“It will definitely be a street event, where people can cross the street safely and enjoy the vendors and participate in lots of fun,” Wilson said. “It’s family friendly, whether you’re in your 80s and enjoy the crafts and walking around, or your little on is enjoying the (games),”

“There’s something for everybody.”

Given the success of FAM Jam, it’s a possibility the event may soon be hosted even more than twice a year.

“Dependent on crowd attendance, we may do it more often,” Wilson said. “But right now, we feel that gives our vendors a great opportunity to sell their products, and we will respond to demand if it happens.

“If people really demand it, we can definitely make more events like it happen.”

Photos: Cayla Burns

By: Haskel Burns

Add a Little Savvy to your life

About 20 years ago, Kimberly and Heather Millsteads’ mother had a dream of opening a business in the shopping center on Mississippi 42 in Petal.
That idea was put off for a little while because of the high price of real estate at the time, but the two sisters have now made that idea a reality with Savvy Sisters, a gift shop located at 1229 Mississippi 42, behind Leatha’s Barbeque. Kimberly and Heather started on the process back in 2017, when they began making their own crafts to sell at locations such as Grand Central Outfitters in Petal and Live at Five at Town Square Park in Hattiesburg.
Before long, that concept began to grow, at which point the sisters opened their storefront.
Kimberly recently took some time over the phone to discuss the benefits of opening a business in Petal, as well as being a member of the Petal Area Chamber of Commerce.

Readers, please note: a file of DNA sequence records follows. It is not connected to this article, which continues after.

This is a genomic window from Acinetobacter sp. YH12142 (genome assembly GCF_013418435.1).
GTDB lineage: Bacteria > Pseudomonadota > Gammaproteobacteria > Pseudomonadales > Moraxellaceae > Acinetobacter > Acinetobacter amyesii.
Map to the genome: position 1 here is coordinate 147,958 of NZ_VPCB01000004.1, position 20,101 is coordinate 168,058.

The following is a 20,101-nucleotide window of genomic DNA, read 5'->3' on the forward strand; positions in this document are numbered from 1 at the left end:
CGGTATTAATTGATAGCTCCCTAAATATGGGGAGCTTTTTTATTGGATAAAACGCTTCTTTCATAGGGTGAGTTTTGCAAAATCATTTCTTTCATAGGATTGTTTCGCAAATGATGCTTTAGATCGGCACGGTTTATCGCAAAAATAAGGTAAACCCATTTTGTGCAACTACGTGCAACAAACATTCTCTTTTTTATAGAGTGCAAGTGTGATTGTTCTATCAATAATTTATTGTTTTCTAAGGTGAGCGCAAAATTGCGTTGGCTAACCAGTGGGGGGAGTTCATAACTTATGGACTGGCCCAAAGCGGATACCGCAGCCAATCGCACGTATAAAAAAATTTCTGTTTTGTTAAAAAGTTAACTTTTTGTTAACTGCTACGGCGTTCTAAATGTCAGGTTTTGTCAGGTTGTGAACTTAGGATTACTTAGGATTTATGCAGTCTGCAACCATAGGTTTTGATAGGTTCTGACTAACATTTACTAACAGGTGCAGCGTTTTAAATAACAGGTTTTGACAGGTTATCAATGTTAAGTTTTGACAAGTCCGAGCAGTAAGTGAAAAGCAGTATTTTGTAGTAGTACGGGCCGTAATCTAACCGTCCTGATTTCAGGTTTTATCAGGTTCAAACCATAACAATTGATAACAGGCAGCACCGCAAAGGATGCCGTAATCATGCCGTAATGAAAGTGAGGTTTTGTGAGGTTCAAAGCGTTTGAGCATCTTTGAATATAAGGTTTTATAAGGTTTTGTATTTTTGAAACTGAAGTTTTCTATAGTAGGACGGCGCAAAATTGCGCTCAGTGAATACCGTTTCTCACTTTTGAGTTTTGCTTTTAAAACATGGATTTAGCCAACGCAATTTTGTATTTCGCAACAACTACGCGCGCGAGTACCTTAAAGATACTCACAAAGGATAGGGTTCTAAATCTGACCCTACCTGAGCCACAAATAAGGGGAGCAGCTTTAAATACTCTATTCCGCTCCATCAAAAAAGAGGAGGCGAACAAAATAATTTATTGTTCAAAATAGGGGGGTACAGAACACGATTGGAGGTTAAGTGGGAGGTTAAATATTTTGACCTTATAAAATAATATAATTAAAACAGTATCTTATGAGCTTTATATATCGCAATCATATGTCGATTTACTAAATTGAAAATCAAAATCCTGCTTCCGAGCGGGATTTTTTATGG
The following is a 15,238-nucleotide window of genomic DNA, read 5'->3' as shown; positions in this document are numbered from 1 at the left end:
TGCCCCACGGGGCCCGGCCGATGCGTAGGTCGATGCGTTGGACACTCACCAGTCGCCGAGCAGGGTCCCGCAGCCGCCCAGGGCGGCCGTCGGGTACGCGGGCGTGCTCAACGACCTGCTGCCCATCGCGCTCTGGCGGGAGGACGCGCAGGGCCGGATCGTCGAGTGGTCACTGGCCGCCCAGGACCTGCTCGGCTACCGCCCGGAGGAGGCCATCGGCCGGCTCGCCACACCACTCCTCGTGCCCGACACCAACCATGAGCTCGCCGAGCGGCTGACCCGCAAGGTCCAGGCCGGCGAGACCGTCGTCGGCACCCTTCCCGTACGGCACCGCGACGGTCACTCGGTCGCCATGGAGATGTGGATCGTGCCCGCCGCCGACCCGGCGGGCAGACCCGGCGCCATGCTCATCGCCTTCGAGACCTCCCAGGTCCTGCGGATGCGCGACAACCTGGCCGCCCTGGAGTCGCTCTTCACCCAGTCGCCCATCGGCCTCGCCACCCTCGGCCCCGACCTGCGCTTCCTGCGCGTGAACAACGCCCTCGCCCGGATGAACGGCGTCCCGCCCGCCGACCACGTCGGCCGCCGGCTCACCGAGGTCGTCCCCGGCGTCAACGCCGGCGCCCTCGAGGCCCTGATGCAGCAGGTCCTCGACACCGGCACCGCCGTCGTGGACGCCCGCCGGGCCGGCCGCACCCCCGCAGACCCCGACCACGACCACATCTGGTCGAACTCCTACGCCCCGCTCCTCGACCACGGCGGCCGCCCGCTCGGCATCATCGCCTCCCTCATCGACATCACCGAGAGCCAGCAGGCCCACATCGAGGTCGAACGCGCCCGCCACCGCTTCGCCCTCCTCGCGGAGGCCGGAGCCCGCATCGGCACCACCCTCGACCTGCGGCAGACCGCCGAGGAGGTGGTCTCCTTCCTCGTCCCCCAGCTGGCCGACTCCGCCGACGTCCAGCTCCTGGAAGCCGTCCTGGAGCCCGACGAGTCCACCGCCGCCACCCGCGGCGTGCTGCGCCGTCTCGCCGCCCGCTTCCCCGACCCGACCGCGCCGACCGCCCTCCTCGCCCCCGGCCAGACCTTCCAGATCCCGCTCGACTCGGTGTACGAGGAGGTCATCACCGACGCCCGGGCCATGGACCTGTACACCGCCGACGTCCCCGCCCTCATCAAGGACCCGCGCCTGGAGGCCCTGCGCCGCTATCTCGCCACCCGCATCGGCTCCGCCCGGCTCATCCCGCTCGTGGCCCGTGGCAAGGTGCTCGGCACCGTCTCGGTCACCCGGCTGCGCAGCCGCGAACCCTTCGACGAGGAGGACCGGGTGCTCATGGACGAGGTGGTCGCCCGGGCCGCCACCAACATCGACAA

Q: Tell us a little about how you guys got started when you opened the storefront.
A: We had gotten a boost at Painted Treasures (in Petal), and then that became Treasure Cove. And then we branched out a little bit. We started getting some handbags and things, and we thought we might could open a storefront, and it’s kind of grown from there. So it’s taken us almost 20 years (since our mom had the idea) to get here, but we’ve (realized) our goal. We have our own little shop in the shopping center that she had wanted all those years ago.

Q: What kind of offerings do you have at the store?
A: We’re primarily a gift shop. We’ve got candles and handbags, and we have a baby section with diaper bags and bibs and things there. We’ve got a section that has some artist prints, and we have some olivewood from Germany, and some of the candles are from Mississippi Candle Company that’s made locally on the coast. We offer some pillows that are from a company in Mississippi that make those.

Q: What has the reception been like from the Petal community since you opened your storefront?
A: I’d say it’s been pretty good. We had a little bit of a slow summer, but Mother’s Day weekend was a really big sell-out for us; we sold a bunch of inventory. We’ve had a lot of repeat customers, so that’s really been a great thing. Our goal is to maybe keep people from having to go to Hattiesburg to get gifts for somebody, or if they just want to do a little bit of shopping for themselves. We do offer free gift wrapping, and during the holidays we do want to offer gift wrapping for anybody that may want to bring their gifts, to drop them off to be wrapped, as a service to the community.